The country’s parliament in Ulaanbaatar approved the measures in late August in the hope of expanding its creative industries.
“We have been promoting Mongolia as a location since 2017 when we joined AFCNet [the Asian Film Commissions Network]. Now we have a government that is willing and planning for development of the content industries,” Orgil Makhaan, president of the Mongolian National Film Commission told Variety. “There is no reason why, over time, Mongolia cannot be the next New Zealand or Iceland.”
Primary among the package of measures is the establishment of a 30% location incentive scheme for qualifying and accredited film and television productions that take place in the country. Open to productions with a minimum spend of $500,000, the system is a cash rebate that is not linked to the tax system or other credits.
A similar 30% rebate system is also being established for film and TV projects which use a substantial number of Mongolian personnel for post-production.
The new law introduces two other rebates: a 10% cultural incentive available to productions that highlight Mongolian culture and heritage; and a 5% foreign crew and talent incentive.
Significantly, the three schemes may be combined to generate rebates of 45% for particular projects that tick all the boxes.
Alternatively, for those which don’t meet all the criteria, there will also be a newly available 20% Mongolia Film Incentive. This applies to local or joint-film productions that promote Mongolian culture and heritage to international audiences. (Mongolia currently has no bi-lateral co-production treaties, meaning that all multinational projects are constructed as privately contracted joint ventures.)
Several jurisdictions in Asia have introduced production incentive schemes over the past few years, including Malaysia, Thailand, The Philippines and Qingdao in China. Some schemes may be small in scale, but locations managers report that studio production heads expect to be able to access soft money schemes and that without them their locations and allied industries were at a disadvantage.
For now, the Mongolian incentive scheme has no ceiling, meaning that even a mega-budget Hollywood tentpole could qualify for a 30% rebate. In practice, government is expected to set aside a specified budget that will be available from when the schemes become operational on Jan. 1, 2022.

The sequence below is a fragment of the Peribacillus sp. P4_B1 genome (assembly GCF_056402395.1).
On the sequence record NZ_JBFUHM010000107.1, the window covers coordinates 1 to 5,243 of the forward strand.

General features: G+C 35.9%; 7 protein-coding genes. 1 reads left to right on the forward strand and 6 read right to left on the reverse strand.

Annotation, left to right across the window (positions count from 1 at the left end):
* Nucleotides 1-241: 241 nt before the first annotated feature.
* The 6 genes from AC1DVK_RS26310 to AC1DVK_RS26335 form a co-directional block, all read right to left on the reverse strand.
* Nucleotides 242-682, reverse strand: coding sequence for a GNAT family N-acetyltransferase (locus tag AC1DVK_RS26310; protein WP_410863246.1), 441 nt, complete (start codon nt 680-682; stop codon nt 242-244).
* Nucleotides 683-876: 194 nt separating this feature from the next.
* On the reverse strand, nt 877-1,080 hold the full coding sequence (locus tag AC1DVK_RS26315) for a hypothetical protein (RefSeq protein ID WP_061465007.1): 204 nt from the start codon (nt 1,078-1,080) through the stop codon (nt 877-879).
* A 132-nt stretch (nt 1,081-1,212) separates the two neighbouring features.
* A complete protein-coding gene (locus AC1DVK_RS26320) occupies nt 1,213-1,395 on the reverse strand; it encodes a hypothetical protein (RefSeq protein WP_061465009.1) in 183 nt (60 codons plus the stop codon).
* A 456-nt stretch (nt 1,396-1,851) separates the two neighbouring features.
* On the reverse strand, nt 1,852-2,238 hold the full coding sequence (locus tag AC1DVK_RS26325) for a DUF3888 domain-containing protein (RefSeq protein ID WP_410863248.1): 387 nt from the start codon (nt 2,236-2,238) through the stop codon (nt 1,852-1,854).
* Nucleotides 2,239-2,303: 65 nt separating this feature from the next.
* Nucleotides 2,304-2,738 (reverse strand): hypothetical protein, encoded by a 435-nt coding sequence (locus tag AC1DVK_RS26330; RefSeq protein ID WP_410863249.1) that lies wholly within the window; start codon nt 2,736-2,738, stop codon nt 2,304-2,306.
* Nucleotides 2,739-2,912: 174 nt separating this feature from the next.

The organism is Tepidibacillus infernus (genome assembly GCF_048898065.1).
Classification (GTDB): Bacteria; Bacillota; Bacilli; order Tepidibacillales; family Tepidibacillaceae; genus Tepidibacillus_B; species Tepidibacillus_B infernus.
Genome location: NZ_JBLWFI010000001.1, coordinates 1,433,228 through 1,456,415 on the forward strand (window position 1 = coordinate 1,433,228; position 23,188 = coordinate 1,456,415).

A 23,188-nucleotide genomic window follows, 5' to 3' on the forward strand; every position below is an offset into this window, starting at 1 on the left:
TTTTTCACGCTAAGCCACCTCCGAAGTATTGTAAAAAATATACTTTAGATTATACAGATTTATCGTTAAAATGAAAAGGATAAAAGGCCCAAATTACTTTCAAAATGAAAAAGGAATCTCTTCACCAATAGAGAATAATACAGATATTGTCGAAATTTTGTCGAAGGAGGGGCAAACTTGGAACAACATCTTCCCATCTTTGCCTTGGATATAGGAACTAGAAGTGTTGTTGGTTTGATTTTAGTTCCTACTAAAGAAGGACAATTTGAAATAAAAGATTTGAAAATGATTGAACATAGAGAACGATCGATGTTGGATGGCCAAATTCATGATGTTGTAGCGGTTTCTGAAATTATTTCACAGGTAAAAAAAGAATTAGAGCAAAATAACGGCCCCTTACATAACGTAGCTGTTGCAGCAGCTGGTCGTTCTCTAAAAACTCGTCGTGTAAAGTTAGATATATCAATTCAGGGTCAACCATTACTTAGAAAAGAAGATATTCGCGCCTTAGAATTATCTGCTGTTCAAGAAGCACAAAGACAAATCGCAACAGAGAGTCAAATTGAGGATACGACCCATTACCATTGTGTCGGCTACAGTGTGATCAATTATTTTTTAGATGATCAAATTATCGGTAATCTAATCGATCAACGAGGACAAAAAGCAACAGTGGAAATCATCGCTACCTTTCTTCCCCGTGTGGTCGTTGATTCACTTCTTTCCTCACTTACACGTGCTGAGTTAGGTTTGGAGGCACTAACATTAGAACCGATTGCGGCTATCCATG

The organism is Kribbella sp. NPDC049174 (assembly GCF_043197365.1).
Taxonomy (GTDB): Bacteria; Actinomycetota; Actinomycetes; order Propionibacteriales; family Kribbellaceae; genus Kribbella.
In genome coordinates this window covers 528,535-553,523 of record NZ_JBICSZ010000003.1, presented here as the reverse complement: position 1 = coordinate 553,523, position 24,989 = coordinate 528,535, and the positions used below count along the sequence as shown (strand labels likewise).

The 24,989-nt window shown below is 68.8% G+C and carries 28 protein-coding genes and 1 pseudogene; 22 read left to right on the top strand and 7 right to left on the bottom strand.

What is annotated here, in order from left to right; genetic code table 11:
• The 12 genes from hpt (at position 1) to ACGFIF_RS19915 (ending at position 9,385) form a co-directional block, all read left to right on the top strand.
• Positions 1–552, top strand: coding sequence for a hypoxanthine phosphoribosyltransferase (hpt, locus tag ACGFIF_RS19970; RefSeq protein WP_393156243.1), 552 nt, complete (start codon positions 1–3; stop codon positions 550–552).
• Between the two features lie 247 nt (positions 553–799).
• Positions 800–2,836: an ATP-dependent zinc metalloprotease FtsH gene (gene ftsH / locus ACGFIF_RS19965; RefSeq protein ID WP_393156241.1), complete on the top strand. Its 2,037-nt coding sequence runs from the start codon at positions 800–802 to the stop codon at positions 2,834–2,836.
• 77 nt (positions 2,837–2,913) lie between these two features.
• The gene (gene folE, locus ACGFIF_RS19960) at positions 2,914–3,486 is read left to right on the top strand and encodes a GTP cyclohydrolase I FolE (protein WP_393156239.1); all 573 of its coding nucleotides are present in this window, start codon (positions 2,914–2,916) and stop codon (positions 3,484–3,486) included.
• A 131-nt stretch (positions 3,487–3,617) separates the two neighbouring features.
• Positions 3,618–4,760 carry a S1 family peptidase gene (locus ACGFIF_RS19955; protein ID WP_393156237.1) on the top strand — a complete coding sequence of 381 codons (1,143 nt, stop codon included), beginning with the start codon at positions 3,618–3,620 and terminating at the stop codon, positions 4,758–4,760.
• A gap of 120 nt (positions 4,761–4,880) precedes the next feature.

“We’d love to have a Marvel or Loki film shoot here. In practice, we’d probably try to work out something of good for both parties,” said Makhaan. The country has already been accessed by shows including Netflix-Studio Dragon Korean series “Crash Landing on You” and “Sink or Swim.”
“We are working hard to make sure that all the details are ready by January. Accessing the scheme is likely to require a Mongolian partner or the establishment of a local company. And we’d expect the production to use some local crew, though having an international cast is not going to be a problem,” said Makhaan.
“We also have until January to establish the way that the cultural incentive will. Qualification may be through a point system, as in some other countries, though this has not been finalized,” said Makhaan. “We expect it to be overseen by an eleven-person committee, that involves three or four government representatives and the majority from the film industry.”
Since joining AFCNet, Mongolia has pitched itself at locations expos in Los Angeles and Busan. As the country diversifies its economy away from a heavy dependence on mining, it is re-branding itself as a modern nomadic society, and one that is open to soft-power and cross-border co-operation.
Makhaan says that selling points include: Mongolia’s ease of connection (1.5 hours flight from Beijing, 3 hours from Seoul and 7 hours from Berlin); sunshine on 80% of days, even in winter; four distinct seasons; cityscapes reminiscent of ex-Soviet Bloc architecture; and hugely varied landscapes (deserts, icy mountains, steppe-grasslands, dense forests).
“We don’t have New York-like streets or marine locations, though, with a massive freshwater lake, we come close on that front. And we have pretty much everything else,” said Makhaan. “Now we have the location incentives too.”